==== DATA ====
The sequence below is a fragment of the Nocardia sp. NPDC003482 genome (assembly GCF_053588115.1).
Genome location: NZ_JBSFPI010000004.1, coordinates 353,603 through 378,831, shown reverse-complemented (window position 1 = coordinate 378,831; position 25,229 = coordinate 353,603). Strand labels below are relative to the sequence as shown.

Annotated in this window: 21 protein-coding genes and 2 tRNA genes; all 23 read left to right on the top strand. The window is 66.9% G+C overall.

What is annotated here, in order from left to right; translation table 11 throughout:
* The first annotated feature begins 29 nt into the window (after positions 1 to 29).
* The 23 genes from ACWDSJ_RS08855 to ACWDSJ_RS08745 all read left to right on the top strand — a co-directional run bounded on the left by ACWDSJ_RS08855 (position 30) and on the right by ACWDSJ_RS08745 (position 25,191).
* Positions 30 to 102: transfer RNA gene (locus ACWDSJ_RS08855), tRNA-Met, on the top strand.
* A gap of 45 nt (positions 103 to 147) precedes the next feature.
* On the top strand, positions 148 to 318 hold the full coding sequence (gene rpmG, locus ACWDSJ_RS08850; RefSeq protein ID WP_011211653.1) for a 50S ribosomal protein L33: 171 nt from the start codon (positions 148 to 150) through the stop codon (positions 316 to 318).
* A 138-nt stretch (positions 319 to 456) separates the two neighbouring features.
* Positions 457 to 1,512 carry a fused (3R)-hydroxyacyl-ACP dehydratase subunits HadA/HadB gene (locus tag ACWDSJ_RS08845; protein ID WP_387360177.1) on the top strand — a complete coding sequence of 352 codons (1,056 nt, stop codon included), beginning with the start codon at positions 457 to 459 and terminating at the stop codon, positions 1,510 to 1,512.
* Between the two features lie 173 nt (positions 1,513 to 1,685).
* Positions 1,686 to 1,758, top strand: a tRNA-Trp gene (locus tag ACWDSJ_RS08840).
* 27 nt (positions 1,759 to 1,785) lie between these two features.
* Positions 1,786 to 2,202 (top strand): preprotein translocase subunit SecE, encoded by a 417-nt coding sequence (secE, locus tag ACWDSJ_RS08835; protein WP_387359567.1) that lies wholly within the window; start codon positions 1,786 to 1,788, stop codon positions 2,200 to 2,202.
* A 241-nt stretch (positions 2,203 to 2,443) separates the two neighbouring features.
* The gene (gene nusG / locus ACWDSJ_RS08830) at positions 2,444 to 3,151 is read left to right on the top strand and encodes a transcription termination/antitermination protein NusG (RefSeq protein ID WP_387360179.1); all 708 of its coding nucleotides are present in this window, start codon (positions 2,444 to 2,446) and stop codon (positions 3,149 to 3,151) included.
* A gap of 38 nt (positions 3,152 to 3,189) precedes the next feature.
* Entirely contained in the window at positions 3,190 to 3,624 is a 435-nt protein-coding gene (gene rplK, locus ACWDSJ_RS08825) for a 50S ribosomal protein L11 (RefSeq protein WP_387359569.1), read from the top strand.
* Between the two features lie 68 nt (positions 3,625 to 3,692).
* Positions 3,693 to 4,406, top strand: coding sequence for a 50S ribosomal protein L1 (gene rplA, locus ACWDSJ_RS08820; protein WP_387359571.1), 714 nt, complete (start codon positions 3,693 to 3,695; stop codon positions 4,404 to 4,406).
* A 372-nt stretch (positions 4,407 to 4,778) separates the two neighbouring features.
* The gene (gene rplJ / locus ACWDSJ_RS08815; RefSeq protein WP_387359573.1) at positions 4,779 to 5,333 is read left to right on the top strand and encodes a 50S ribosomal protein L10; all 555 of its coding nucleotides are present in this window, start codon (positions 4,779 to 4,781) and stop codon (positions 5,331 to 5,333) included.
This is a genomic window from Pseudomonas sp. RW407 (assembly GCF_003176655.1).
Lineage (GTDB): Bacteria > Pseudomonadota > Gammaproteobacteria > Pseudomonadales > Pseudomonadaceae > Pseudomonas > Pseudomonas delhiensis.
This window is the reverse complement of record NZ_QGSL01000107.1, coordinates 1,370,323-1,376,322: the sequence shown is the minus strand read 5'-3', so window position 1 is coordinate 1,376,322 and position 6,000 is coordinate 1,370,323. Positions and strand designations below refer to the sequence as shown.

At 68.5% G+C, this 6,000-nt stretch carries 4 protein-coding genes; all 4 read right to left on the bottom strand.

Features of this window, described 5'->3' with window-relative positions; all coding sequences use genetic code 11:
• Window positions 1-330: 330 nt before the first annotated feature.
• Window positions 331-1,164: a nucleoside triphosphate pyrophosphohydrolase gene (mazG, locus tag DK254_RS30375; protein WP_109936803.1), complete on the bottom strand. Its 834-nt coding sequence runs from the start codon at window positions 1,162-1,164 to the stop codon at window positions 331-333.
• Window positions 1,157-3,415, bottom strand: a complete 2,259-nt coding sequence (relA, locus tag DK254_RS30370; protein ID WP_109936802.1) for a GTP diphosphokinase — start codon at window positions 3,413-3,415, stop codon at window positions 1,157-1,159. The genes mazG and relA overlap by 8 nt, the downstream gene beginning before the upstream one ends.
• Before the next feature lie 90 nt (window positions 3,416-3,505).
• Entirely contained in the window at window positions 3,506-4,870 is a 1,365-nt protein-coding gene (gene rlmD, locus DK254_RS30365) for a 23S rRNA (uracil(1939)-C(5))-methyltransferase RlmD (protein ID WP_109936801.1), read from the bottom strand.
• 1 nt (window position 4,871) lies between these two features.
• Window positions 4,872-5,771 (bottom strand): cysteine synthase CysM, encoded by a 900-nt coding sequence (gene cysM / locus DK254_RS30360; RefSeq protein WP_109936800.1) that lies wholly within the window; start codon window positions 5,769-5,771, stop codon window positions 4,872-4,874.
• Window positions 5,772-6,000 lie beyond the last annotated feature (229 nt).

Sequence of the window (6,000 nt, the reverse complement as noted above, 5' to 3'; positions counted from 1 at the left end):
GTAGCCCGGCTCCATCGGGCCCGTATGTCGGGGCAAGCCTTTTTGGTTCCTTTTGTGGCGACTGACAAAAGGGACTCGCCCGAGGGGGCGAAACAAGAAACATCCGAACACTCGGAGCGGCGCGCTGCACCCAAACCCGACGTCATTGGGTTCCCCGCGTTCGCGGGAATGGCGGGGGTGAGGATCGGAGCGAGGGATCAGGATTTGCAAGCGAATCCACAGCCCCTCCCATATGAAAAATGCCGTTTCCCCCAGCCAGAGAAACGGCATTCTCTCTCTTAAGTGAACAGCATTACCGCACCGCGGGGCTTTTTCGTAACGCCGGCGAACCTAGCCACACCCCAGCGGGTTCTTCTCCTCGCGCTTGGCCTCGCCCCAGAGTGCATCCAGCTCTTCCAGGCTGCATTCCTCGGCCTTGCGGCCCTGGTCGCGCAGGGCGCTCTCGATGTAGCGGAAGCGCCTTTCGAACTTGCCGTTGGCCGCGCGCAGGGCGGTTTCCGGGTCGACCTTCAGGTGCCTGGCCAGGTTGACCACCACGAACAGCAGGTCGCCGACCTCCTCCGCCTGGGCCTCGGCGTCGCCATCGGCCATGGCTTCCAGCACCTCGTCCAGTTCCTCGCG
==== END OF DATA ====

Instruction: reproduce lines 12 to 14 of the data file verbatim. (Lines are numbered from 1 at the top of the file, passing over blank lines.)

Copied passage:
* Between the two features lie 173 nt (positions 1,513 to 1,685).
* Positions 1,686 to 1,758, top strand: a tRNA-Trp gene (locus tag ACWDSJ_RS08840).
* 27 nt (positions 1,759 to 1,785) lie between these two features.